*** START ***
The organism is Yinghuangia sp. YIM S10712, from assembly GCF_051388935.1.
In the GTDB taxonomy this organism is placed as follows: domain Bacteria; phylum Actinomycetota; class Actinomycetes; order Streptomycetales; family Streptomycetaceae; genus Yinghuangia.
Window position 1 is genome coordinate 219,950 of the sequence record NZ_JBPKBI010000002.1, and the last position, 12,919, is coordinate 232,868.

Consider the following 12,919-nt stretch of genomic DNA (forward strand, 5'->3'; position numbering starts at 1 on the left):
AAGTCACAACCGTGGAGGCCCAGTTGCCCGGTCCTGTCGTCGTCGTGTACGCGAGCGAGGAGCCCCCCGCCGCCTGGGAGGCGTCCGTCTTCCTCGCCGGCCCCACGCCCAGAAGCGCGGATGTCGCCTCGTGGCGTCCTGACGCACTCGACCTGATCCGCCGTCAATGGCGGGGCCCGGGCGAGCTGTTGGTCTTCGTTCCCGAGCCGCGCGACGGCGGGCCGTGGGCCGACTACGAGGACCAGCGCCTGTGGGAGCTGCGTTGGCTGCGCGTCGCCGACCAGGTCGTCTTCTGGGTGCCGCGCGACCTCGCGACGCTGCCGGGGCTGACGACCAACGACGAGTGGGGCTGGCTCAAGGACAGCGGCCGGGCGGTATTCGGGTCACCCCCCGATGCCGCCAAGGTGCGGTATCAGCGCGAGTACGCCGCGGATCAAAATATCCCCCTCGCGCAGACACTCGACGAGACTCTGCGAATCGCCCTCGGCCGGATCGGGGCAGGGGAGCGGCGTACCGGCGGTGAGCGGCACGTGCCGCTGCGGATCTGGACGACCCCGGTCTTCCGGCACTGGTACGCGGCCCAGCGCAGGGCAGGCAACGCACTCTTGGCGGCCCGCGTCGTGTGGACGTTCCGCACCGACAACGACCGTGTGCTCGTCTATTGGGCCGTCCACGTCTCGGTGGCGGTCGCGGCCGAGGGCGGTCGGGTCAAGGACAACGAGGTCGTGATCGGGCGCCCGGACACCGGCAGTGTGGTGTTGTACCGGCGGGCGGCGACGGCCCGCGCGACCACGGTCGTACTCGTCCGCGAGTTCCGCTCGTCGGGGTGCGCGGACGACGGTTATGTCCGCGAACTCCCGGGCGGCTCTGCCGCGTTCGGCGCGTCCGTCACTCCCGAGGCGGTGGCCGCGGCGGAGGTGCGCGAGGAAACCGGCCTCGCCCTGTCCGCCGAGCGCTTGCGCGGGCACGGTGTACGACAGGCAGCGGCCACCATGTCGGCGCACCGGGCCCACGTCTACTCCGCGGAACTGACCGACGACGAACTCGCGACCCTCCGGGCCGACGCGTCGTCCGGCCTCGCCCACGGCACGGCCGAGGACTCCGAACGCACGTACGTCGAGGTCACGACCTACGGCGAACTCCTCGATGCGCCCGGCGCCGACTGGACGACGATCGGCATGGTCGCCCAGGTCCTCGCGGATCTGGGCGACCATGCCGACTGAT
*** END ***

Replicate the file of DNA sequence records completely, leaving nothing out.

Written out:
The organism is Yinghuangia sp. YIM S10712, from assembly GCF_051388935.1.
In the GTDB taxonomy this organism is placed as follows: domain Bacteria; phylum Actinomycetota; class Actinomycetes; order Streptomycetales; family Streptomycetaceae; genus Yinghuangia.
Window position 1 is genome coordinate 219,950 of the sequence record NZ_JBPKBI010000002.1, and the last position, 12,919, is coordinate 232,868.

Consider the following 12,919-nt stretch of genomic DNA (forward strand, 5'->3'; position numbering starts at 1 on the left):
AAGTCACAACCGTGGAGGCCCAGTTGCCCGGTCCTGTCGTCGTCGTGTACGCGAGCGAGGAGCCCCCCGCCGCCTGGGAGGCGTCCGTCTTCCTCGCCGGCCCCACGCCCAGAAGCGCGGATGTCGCCTCGTGGCGTCCTGACGCACTCGACCTGATCCGCCGTCAATGGCGGGGCCCGGGCGAGCTGTTGGTCTTCGTTCCCGAGCCGCGCGACGGCGGGCCGTGGGCCGACTACGAGGACCAGCGCCTGTGGGAGCTGCGTTGGCTGCGCGTCGCCGACCAGGTCGTCTTCTGGGTGCCGCGCGACCTCGCGACGCTGCCGGGGCTGACGACCAACGACGAGTGGGGCTGGCTCAAGGACAGCGGCCGGGCGGTATTCGGGTCACCCCCCGATGCCGCCAAGGTGCGGTATCAGCGCGAGTACGCCGCGGATCAAAATATCCCCCTCGCGCAGACACTCGACGAGACTCTGCGAATCGCCCTCGGCCGGATCGGGGCAGGGGAGCGGCGTACCGGCGGTGAGCGGCACGTGCCGCTGCGGATCTGGACGACCCCGGTCTTCCGGCACTGGTACGCGGCCCAGCGCAGGGCAGGCAACGCACTCTTGGCGGCCCGCGTCGTGTGGACGTTCCGCACCGACAACGACCGTGTGCTCGTCTATTGGGCCGTCCACGTCTCGGTGGCGGTCGCGGCCGAGGGCGGTCGGGTCAAGGACAACGAGGTCGTGATCGGGCGCCCGGACACCGGCAGTGTGGTGTTGTACCGGCGGGCGGCGACGGCCCGCGCGACCACGGTCGTACTCGTCCGCGAGTTCCGCTCGTCGGGGTGCGCGGACGACGGTTATGTCCGCGAACTCCCGGGCGGCTCTGCCGCGTTCGGCGCGTCCGTCACTCCCGAGGCGGTGGCCGCGGCGGAGGTGCGCGAGGAAACCGGCCTCGCCCTGTCCGCCGAGCGCTTGCGCGGGCACGGTGTACGACAGGCAGCGGCCACCATGTCGGCGCACCGGGCCCACGTCTACTCCGCGGAACTGACCGACGACGAACTCGCGACCCTCCGGGCCGACGCGTCGTCCGGCCTCGCCCACGGCACGGCCGAGGACTCCGAACGCACGTACGTCGAGGTCACGACCTACGGCGAACTCCTCGATGCGCCCGGCGCCGACTGGACGACGATCGGCATGGTCGCCCAGGTCCTCGCGGATCTGGGCGACCATGCCGACTGAT